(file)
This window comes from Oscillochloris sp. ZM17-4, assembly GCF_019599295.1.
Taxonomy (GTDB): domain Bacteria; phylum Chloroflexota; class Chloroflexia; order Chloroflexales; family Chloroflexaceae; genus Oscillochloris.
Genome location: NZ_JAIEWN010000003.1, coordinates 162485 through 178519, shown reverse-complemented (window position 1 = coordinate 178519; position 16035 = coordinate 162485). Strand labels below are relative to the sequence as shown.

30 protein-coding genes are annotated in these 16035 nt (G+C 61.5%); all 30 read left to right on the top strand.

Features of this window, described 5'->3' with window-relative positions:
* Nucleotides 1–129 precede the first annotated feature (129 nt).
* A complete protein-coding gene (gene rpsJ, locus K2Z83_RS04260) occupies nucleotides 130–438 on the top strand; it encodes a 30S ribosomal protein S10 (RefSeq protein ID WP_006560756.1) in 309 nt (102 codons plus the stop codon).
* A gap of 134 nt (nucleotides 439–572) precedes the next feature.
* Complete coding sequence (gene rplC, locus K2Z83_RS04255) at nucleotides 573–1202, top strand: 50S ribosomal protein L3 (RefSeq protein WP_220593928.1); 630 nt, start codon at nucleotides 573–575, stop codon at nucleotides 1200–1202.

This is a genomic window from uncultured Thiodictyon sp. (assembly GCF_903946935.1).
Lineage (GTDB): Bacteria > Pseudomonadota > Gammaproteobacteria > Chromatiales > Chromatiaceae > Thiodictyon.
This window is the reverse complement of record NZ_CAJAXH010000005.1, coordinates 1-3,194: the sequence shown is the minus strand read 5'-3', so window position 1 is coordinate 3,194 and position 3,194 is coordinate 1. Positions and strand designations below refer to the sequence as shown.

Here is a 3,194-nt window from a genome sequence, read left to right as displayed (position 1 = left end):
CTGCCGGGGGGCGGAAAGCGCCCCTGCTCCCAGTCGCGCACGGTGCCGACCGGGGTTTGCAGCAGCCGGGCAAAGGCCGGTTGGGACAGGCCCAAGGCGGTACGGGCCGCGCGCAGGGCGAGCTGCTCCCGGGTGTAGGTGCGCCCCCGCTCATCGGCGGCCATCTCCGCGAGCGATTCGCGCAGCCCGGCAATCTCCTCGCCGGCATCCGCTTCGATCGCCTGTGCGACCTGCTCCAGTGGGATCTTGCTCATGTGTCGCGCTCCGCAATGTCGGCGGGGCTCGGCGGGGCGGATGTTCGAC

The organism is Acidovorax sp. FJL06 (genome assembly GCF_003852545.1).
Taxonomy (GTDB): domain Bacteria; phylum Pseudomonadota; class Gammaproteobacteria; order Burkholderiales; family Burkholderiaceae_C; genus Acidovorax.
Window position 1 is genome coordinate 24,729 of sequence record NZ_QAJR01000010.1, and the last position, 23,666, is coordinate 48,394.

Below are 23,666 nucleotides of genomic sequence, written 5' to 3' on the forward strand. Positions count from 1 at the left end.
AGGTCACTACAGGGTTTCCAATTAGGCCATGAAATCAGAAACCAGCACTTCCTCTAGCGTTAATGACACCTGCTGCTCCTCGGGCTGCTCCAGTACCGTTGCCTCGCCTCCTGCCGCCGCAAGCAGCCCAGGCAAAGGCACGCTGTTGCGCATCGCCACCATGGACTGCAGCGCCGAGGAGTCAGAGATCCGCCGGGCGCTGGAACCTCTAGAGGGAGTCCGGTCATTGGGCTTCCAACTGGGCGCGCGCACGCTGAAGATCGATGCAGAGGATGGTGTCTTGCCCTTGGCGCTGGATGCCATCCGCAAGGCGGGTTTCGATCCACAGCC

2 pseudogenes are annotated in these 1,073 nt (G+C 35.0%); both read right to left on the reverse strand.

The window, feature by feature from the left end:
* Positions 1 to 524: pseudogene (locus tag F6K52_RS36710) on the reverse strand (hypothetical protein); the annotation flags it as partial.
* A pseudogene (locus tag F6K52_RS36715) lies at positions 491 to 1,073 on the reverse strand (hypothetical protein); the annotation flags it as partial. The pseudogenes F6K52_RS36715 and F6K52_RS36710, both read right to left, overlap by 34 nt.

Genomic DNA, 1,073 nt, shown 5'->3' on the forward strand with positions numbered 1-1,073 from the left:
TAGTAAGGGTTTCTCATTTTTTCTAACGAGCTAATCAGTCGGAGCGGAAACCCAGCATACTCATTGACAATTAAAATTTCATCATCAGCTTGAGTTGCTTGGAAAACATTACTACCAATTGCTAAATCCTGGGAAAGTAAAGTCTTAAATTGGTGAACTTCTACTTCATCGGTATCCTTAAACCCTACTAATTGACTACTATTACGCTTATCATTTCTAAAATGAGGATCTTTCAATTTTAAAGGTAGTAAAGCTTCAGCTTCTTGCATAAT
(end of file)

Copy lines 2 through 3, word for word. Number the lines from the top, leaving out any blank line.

Taxonomy (GTDB): domain Bacteria; phylum Chloroflexota; class Chloroflexia; order Chloroflexales; family Chloroflexaceae; genus Oscillochloris.
Genome location: NZ_JAIEWN010000003.1, coordinates 162485 through 178519, shown reverse-complemented (window position 1 = coordinate 178519; position 16035 = coordinate 162485). Strand labels below are relative to the sequence as shown.